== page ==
When setting up your companies Disaster Relief or Employee Hardship Funds, you may have done so as a response to a large natural disaster that affected many of your company’s employees. You think you are doing the right thing, which you are, but sometimes these funds when initially established stray from outside IRS regulations or guidelines and often use “common sense” rather than regulatory requirements when designed and administered.
According to the IRS, “Disaster relief organizations may provide loans or grants in the form of funds, services, or goods to ensure that victims of a disaster have the basic necessities such as food, clothing, housing (including household repairs), transportation, and medical assistance (including psychological help). The type of aid that is appropriate to relieve distress in a particular case depends on the individual’s needs and resources. Individuals might be in need of short term assistance but not long-term assistance.
For example, following a devastating flood, a family may be in need of funds to meet immediate necessities because its readily available cash flow (income, insurance proceeds, etc.) or other resources are inadequate or unavailable. Or they may need basic necessities that are not available for purchase because of the nature of the disaster. The same family, however, may not have the need for a low interest loan for home repair because its home is covered by insurance or it can reasonably obtain and repay a commercial loan. Another family or individual may have suffered the loss of a family member and may need financial assistance with funeral expenses or help with the cost to have immediate family members attend the burial, which would help promote the family’s emotional healing.”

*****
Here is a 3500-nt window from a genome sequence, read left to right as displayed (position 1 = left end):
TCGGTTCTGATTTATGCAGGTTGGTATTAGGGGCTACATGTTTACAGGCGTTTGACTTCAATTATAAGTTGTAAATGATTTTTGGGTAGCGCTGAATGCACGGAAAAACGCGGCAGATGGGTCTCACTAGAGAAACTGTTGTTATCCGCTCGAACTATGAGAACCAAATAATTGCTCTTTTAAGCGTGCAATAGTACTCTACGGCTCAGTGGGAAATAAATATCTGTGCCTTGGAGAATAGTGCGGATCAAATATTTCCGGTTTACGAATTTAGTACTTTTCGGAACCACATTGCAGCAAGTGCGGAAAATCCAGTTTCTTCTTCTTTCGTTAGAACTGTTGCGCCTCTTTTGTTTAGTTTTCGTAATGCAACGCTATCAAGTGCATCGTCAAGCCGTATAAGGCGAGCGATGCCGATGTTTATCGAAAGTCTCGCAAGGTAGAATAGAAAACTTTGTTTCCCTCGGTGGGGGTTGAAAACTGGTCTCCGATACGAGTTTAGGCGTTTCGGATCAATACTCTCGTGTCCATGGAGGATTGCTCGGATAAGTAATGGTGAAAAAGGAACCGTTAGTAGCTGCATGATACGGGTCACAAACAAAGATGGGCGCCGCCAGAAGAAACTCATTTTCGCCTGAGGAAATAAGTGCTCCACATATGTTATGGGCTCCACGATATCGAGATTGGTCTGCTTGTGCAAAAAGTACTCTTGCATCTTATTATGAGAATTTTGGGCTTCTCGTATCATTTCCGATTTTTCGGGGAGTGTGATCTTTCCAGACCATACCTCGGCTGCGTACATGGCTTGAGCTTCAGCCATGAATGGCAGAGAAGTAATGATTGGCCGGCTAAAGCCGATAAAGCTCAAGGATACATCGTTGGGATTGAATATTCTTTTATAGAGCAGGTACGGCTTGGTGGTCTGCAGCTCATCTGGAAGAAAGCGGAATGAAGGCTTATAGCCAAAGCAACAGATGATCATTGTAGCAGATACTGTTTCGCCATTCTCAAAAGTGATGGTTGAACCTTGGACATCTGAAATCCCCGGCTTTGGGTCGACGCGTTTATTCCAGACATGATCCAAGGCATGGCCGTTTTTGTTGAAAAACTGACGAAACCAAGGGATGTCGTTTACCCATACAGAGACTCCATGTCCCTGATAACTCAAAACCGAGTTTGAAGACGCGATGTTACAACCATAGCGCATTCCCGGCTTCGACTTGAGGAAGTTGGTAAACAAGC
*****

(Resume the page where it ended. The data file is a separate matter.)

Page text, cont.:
Some tips that may help you before problems occur are being very specific on your funds guidelines and not generic. If your employee is able to select “other” when filling out a form, how will the person reviewing the application know if this meets your policy for approval? This catchall term is dangerous for many reasons, including being subjective, which isn’t allowed by the IRS, because it is not objective. According to regulations, “[t]he organization establishes specific written criteria for the application, selection and disbursement of funds.” Thus, the guidelines and / or list of events and expenses should be specific enough that an applicant and the objective reviewer would come to the same conclusion about a grant application.
If two reviewers, Joe and Jim were sitting in different rooms, would they come to the same objective conclusion when reading an application? If not, then you should consider what changes are needed to satisfy the IRS’s requirement that “[t]he selection process must be objective and nondiscriminatory,” which means avoiding criteria that are not clear or provide too much flexibility. Living in the grey area can be a safe place, but when setting up your fund criteria, you will need to draw a line in the sand and be specific.
Director of Corporate Operations